I came across a fantastic article written by George Spalding, on SearchCIO earlier this year. He paints a very accurate picture of what that first day, or first encounter, looks like, between the new CIO and his internal customers. You would think the CIO’s first meeting would be to highlight his/her plan on how he/she is going to build a world-class IT organization, which delivers innovative solutions to the enterprise. However, that first discussion ends up being, all about how lousy the network is, and how often Skype meetings just don’t work. Not what one would expect the C-suite to spend their time on.
For any incoming CIO, focus and attention should always be placed on the relationship between IT and the business, and understanding its current state. More often than not, it needs help (a lot of help), and you won’t be getting to any strategic and innovative initiatives, until you address it. And the easiest way to gain the business’ trust, is by solving those constant and annoying issues which are often overlooked (network outages/speed issues, poor performing service desks, and down systems due to poor change management, etc.).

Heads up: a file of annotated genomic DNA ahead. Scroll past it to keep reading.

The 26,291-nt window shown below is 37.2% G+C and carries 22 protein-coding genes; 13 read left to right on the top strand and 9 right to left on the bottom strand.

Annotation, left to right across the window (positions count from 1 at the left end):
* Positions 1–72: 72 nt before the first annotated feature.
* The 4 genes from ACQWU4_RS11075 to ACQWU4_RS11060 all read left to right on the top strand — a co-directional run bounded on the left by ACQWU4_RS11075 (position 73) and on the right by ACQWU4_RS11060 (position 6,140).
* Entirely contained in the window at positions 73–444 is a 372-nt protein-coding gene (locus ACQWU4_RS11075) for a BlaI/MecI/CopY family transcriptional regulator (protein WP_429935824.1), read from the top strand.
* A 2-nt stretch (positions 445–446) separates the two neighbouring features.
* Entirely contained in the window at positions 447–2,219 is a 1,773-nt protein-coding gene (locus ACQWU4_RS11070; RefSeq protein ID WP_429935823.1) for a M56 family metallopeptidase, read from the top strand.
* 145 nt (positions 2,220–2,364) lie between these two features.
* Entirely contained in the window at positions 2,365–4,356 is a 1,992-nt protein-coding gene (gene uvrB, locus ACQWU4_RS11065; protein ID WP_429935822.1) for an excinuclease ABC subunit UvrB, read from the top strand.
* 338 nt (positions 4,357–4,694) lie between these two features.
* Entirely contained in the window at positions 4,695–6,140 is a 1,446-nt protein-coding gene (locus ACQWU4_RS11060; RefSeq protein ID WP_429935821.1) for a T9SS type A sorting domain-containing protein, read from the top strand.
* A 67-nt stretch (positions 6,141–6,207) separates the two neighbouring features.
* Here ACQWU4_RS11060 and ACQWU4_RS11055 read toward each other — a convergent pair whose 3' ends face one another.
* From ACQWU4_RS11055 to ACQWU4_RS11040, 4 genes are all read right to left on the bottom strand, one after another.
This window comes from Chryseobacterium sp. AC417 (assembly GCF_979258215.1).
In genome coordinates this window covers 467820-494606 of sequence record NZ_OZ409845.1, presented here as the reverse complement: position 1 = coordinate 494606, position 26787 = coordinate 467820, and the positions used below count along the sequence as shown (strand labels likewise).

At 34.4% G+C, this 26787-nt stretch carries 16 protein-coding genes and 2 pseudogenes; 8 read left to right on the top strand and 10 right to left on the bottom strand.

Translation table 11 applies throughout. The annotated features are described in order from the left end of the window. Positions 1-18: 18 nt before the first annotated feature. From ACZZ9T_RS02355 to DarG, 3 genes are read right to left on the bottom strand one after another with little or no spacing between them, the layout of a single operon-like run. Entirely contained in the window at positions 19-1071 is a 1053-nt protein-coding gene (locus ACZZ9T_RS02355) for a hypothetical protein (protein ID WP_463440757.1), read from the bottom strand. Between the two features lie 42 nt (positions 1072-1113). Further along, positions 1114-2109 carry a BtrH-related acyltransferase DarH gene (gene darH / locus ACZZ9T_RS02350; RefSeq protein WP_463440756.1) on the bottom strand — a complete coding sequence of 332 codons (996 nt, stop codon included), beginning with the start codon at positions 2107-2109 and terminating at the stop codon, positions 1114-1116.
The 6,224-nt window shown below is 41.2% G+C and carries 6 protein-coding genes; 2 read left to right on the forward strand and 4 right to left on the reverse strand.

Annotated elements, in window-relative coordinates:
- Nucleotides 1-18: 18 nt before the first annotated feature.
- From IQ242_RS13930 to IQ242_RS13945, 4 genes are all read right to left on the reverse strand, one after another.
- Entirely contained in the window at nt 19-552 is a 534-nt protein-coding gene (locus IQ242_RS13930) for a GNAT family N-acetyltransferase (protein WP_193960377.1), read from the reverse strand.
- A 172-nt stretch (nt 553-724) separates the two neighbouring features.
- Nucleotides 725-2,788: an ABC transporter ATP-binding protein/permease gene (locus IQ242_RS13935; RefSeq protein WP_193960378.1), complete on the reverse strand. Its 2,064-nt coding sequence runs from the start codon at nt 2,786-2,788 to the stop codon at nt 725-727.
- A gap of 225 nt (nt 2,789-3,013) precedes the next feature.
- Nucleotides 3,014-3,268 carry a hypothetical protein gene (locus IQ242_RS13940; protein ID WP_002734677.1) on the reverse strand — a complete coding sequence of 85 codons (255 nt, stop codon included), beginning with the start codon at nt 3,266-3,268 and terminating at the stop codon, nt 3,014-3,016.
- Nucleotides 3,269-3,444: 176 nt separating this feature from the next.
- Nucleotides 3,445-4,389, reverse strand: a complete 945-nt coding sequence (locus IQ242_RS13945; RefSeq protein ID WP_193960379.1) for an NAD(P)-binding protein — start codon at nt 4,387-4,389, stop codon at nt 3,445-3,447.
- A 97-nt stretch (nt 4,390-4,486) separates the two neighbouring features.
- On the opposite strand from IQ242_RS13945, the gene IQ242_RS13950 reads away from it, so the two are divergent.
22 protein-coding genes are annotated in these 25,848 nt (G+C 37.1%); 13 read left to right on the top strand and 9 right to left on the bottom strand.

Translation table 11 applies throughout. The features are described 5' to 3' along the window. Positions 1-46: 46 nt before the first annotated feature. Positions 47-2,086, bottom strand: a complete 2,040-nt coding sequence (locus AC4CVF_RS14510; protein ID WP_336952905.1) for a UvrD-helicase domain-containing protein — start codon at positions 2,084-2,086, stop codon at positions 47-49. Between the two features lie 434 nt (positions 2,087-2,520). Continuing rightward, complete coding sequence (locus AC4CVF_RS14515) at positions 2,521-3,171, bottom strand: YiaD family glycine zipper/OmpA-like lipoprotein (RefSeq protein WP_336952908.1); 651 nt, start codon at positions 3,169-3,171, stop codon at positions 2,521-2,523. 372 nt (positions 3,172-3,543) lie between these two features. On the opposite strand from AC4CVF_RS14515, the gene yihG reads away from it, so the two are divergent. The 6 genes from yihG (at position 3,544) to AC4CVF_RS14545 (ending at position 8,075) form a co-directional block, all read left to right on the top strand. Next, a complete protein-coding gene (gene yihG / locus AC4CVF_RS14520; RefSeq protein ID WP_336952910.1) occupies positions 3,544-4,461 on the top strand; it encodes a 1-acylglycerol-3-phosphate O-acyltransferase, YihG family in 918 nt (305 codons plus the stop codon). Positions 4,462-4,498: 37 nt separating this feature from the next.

The business needs to have confidence in IT before one can expect their partnership to drive change through strategic initiatives. So an understanding of the current situation and relationship between IT and the business, should be your top priority. I would say a powerpoint for that first meeting about your grand vision and master plan, is unnecessary. A pen and paper or computer, and be prepared to ask many questions and listen, is all that is needed (and they will most likely be surprised). It’s only then, that you will have the information you need to start building trust, and addressing the immediate concerns, so that you can quickly move on to those strategic and innovative initiatives.
The article can be viewed here: